Yeah, it was one of those nights that I woke up multiple times during the night.

Joe Rinaldi:
And I don't miss my life like like before. But are you are you an early riser? I am. I'm always out there anyways.

Jase Kraft:
And but for whatever reason, even like when I have an event that maybe at 9:00 or 10:00 in the morning, I still freak out the night before. So I don't oversleep and whatever. It's one of my kryptonite.

Joe Rinaldi:
Yeah, I'm, I'm the same way, man. Like, I don't have nightmares often, but when I do have nightmares, it's always that I'm missing like a really important test.

Jase Kraft:
And I hate that feeling. Yeah. Yeah. Even when I was done with school I still had those like late for class type dreams. Well, let's get into like, why athletics are important to you, because obviously that's where you started. Then you've had some some struggles with losing your sight with that. And then now obviously a dedicated career in physical therapy. So like, why does sport why is that a theme in your life?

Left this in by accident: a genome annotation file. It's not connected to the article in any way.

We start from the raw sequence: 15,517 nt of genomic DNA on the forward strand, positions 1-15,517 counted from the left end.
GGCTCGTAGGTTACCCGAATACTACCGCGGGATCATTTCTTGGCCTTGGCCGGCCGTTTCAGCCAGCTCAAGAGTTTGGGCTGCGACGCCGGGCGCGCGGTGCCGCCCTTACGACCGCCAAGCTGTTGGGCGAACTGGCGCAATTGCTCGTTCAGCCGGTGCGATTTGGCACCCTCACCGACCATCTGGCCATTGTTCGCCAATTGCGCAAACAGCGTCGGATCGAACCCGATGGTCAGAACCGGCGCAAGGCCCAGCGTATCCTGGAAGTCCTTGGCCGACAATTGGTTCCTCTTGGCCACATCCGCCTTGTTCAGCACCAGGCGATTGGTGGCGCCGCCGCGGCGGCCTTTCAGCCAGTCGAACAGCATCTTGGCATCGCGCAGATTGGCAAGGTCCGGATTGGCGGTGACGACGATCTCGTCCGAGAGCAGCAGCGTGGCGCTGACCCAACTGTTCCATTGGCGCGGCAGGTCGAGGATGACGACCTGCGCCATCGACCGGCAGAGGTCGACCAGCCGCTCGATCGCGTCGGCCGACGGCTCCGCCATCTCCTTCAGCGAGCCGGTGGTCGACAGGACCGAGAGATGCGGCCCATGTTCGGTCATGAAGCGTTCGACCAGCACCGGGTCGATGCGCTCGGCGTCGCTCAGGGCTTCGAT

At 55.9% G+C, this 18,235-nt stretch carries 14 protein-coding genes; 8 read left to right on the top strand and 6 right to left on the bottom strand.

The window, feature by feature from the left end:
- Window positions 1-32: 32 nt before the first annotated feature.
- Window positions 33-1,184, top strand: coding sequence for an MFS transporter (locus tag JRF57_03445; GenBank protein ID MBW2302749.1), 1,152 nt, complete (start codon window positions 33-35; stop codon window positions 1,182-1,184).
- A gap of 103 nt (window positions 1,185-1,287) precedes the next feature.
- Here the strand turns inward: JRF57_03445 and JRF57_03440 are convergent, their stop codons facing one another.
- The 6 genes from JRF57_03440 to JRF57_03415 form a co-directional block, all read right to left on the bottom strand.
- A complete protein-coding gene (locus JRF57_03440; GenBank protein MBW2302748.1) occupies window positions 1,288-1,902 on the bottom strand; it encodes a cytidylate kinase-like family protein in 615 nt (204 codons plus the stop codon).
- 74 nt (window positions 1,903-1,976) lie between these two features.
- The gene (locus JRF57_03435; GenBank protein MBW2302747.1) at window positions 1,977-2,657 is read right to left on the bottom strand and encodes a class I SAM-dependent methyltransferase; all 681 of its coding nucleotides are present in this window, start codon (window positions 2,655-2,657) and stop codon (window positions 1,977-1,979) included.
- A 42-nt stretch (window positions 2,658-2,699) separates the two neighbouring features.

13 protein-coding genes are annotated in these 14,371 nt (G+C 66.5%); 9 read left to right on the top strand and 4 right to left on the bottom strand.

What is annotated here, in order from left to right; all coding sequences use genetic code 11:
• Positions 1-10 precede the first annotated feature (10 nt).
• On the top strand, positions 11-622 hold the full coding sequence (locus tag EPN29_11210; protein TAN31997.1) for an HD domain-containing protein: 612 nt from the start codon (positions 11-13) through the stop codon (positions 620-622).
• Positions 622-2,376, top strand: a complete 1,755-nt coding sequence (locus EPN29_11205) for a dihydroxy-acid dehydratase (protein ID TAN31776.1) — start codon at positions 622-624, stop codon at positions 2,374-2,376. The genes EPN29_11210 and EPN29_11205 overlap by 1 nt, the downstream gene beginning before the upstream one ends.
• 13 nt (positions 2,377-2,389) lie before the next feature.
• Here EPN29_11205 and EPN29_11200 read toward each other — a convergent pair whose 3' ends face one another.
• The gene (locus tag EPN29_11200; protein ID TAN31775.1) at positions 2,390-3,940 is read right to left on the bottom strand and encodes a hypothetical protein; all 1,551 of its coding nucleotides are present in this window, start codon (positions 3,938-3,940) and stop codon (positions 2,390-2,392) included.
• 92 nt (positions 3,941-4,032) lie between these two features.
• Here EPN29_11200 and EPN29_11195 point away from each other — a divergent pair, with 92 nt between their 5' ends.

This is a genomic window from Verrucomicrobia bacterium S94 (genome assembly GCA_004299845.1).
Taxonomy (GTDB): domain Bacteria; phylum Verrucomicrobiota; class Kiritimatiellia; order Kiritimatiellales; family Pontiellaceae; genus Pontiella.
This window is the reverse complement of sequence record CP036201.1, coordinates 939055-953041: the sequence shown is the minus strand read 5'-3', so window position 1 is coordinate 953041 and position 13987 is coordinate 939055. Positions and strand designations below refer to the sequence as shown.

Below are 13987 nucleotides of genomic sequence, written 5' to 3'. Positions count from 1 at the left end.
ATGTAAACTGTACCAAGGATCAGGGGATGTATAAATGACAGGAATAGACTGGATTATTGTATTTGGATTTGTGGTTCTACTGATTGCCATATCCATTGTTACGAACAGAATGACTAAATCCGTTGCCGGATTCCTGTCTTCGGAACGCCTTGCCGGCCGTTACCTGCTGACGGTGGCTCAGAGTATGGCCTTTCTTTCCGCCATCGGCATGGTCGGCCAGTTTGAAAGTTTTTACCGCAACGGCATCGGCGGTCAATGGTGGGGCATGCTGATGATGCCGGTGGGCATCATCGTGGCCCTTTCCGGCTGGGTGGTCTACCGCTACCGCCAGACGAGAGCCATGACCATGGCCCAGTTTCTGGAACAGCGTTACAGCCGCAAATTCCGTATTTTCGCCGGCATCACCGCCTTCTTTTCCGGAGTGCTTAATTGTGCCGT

Joe Rinaldi:
Yeah, I mean, I guess to give a little bit of background, I played I played sports my entire life, so I'm twenty six right now. And to take it back to childhood baseball is my first love. Played baseball growing up. My dad played baseball in college. He coached my brother and I and I loved the sport. And as you alluded to, I started to lose my sight as a child and started getting hit in the face with a lot of baseballs and decided it was probably best to move on to a sport that didn't require so much hand eye coordination, so shifted to football, played football all throughout elementary school, middle school, high school a year in college. I also did track and field in high school. So threw javelin pole vaulted and athletics really is a big part of who I am. And the lessons I've learned, particularly on the football field, have carried over into everything else in life. And so I think for me, athletics is so important because I've learned so many life skills while playing sports, whether it was discipline or the value of work ethic or how to be a good teammate or how how to just be a good citizen. I learned all of those things first through sport, and they carried over into everything else that I did. So I think more than just the physical nature of sport, it was the mental and just like just life lessons that I learned for sure.

Jase Kraft:
Did you know you were learning them while you were learning them for it's like now, like retrospective like, man, I'm glad I did that because now I'm this type of person.